a fact.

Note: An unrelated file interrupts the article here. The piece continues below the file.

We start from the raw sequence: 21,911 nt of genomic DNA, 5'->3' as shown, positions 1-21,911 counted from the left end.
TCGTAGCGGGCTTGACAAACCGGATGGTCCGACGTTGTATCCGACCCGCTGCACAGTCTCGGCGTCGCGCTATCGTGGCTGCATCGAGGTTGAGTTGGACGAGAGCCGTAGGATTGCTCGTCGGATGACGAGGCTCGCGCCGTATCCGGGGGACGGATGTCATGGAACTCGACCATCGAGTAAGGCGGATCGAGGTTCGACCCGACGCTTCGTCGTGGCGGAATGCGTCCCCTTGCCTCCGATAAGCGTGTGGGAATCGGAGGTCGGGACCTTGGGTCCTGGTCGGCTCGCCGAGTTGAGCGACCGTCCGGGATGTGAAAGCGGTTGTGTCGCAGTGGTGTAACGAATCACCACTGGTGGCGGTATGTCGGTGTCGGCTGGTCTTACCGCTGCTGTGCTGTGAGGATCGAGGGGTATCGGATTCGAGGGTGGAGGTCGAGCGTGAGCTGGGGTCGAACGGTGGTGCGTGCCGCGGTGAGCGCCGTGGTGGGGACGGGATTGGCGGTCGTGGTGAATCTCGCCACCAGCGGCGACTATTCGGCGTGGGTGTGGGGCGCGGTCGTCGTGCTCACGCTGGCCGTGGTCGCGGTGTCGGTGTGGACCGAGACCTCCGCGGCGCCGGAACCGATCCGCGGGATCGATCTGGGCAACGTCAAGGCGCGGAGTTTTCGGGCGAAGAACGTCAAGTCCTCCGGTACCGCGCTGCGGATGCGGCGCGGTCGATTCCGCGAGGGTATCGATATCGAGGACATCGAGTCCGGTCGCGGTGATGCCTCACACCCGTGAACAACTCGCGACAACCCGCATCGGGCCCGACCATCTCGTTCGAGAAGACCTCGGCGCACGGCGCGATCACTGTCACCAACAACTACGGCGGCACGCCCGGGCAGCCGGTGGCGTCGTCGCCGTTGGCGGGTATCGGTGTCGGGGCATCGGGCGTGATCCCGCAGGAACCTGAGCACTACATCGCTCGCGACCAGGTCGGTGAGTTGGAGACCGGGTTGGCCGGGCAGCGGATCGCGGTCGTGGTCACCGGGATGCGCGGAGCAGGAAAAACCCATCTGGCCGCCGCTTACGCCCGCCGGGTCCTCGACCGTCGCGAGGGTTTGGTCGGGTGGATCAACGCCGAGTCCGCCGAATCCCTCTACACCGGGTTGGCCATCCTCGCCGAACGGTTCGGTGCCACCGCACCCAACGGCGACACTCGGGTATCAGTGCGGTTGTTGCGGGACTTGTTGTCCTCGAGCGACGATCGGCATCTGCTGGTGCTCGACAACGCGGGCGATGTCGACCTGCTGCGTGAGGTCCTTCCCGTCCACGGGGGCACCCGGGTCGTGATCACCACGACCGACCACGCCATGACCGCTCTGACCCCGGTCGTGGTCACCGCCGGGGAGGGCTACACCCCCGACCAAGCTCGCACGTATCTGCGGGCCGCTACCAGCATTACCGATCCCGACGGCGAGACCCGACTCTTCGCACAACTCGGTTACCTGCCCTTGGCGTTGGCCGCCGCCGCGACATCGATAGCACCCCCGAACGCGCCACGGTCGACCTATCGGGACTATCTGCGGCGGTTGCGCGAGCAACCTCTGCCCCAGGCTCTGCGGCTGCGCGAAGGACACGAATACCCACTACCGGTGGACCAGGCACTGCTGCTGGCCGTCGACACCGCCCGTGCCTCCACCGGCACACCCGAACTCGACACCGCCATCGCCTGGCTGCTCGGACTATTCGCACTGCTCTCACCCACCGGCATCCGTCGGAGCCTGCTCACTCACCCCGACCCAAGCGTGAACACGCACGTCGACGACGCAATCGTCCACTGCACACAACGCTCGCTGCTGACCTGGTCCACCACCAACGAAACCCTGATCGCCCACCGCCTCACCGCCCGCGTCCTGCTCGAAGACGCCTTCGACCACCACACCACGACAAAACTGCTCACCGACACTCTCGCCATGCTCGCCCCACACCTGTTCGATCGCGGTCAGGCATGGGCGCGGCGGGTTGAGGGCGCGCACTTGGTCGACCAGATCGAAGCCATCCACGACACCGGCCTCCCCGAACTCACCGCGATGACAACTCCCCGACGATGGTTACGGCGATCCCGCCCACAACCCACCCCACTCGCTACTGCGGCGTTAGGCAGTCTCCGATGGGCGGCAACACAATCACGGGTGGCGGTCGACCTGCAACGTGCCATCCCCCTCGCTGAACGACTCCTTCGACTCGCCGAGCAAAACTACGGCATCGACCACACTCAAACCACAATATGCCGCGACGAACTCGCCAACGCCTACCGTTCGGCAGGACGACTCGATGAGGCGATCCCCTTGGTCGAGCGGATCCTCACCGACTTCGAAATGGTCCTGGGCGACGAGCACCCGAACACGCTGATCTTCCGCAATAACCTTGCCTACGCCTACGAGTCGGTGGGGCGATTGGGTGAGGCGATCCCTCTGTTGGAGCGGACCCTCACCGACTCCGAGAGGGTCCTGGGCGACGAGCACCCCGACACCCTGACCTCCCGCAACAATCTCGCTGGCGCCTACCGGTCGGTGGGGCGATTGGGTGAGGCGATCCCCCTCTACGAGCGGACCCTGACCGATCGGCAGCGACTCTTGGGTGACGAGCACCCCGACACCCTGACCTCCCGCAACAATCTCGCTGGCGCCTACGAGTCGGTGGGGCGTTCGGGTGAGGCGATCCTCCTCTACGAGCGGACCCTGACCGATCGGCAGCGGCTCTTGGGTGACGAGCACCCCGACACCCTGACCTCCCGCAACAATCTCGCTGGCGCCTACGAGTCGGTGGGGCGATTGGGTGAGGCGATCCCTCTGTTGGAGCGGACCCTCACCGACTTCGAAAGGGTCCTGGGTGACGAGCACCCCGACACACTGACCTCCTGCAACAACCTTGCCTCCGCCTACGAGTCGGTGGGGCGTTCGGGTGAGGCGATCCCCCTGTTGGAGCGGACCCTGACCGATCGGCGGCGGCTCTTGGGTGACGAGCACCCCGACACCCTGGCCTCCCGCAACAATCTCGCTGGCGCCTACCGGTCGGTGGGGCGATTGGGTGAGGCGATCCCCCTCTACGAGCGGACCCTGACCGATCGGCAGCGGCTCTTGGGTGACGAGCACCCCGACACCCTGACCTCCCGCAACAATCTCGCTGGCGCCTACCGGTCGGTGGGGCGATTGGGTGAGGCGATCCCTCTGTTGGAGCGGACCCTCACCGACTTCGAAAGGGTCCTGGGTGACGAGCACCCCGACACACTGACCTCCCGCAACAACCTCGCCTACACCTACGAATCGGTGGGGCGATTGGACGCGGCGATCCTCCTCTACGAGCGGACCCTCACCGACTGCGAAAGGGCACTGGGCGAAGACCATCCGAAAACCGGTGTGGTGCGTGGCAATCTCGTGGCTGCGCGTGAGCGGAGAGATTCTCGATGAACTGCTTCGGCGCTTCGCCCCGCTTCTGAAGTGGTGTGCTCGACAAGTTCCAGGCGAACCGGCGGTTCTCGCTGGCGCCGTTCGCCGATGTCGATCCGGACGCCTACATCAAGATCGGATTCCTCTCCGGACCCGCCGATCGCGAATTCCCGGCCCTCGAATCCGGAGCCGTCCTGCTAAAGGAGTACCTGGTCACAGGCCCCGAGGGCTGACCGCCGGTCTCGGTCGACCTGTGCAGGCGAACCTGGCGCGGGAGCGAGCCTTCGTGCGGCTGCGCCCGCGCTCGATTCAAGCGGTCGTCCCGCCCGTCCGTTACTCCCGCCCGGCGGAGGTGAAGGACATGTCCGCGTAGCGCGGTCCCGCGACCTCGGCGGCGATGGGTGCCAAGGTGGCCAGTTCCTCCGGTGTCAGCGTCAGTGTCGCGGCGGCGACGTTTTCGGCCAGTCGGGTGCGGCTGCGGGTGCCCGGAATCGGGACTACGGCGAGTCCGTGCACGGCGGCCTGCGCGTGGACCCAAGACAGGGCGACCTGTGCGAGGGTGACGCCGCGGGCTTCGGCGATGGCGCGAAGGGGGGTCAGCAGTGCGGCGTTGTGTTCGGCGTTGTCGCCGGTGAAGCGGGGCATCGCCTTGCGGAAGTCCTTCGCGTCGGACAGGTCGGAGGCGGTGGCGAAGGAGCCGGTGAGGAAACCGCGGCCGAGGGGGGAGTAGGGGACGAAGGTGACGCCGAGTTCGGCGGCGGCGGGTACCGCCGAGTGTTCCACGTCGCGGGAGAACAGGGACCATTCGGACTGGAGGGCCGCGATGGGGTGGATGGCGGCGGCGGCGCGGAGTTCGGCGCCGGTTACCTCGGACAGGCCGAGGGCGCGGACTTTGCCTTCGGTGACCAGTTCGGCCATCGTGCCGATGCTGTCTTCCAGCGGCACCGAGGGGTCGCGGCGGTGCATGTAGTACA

On a reference to the publications which originated in the late campaign, there will be found nothing to justify the clamour which is beginning to be raised against the Spaniards. The amiable and lamented commander-in-chief never fails to do justice to the people; though it is to be regretted that even he should not have been fully sensible of the peculiar character of the war. Of this we have a striking instance, in the displeasure he expressed at the acceptance of Spanish rank by British officers. He considers this as dangerous “ to the “ interest of the service;" and contemplates the possibility of an opposition of interest, which might well exist in the ordinary wars, but could not occur in the present. The appointment of British officers in the Spanish army was a circumstance which should have been encouraged; corrupt influence was not to be feared, and to hesitate at compliance would have evinced an hard-heartedness and want of feeling, certainly not in the character of Sir John. There is, besides, an error into which he falls, in common with others; he speaks of the “ apathy of the Spanish people.” Now here the General has evidently confounded two opposite sentiments; he may be said to have apathy, who knows the evil and does not feel it : very different is the case with him who cannot conceive that there is any danger. This may proceed from overweening conceit or wrongheadedness ; but it is not apathy. Lord Williain Bentinck observed justly, " A blind confidence in their own strength, and natural slowness, are the rocks on which this good ship runs the risk of being wrecked.” Only one observation more, in reference to Sir John: he is in danger of suffering unjustly, from the unwarrantable publicity given to his letters. It was indiscreet in him to repeat on paper a hasty word which dropped from the Marquis Romana; but it has been an act of treachery to print it, even while that General is still in the field. Certainly, Sir John would rather have cut off his hand than pen it, could he have foreseen the use which was to be made of his writings.